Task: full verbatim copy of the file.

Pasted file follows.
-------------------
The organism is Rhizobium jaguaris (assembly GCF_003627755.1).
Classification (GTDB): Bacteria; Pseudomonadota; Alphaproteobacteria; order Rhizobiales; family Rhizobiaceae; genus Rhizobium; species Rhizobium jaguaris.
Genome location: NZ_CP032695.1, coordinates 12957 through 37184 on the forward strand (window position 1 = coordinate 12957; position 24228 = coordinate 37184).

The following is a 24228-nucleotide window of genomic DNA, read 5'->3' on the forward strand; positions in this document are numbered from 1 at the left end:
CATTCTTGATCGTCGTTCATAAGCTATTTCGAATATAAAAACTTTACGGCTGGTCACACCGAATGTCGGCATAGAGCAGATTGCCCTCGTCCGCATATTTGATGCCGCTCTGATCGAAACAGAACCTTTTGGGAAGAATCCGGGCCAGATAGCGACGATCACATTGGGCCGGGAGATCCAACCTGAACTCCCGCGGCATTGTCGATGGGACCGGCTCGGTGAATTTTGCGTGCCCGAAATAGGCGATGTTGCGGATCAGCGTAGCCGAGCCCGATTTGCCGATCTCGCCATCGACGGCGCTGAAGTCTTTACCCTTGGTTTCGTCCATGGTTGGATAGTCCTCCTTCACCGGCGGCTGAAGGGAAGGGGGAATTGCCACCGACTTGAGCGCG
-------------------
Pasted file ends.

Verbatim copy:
The organism is Rhizobium jaguaris (assembly GCF_003627755.1).
Classification (GTDB): Bacteria; Pseudomonadota; Alphaproteobacteria; order Rhizobiales; family Rhizobiaceae; genus Rhizobium; species Rhizobium jaguaris.
Genome location: NZ_CP032695.1, coordinates 12957 through 37184 on the forward strand (window position 1 = coordinate 12957; position 24228 = coordinate 37184).

The following is a 24228-nucleotide window of genomic DNA, read 5'->3' on the forward strand; positions in this document are numbered from 1 at the left end:
CATTCTTGATCGTCGTTCATAAGCTATTTCGAATATAAAAACTTTACGGCTGGTCACACCGAATGTCGGCATAGAGCAGATTGCCCTCGTCCGCATATTTGATGCCGCTCTGATCGAAACAGAACCTTTTGGGAAGAATCCGGGCCAGATAGCGACGATCACATTGGGCCGGGAGATCCAACCTGAACTCCCGCGGCATTGTCGATGGGACCGGCTCGGTGAATTTTGCGTGCCCGAAATAGGCGATGTTGCGGATCAGCGTAGCCGAGCCCGATTTGCCGATCTCGCCATCGACGGCGCTGAAGTCTTTACCCTTGGTTTCGTCCATGGTTGGATAGTCCTCCTTCACCGGCGGCTGAAGGGAAGGGGGAATTGCCACCGACTTGAGCGCG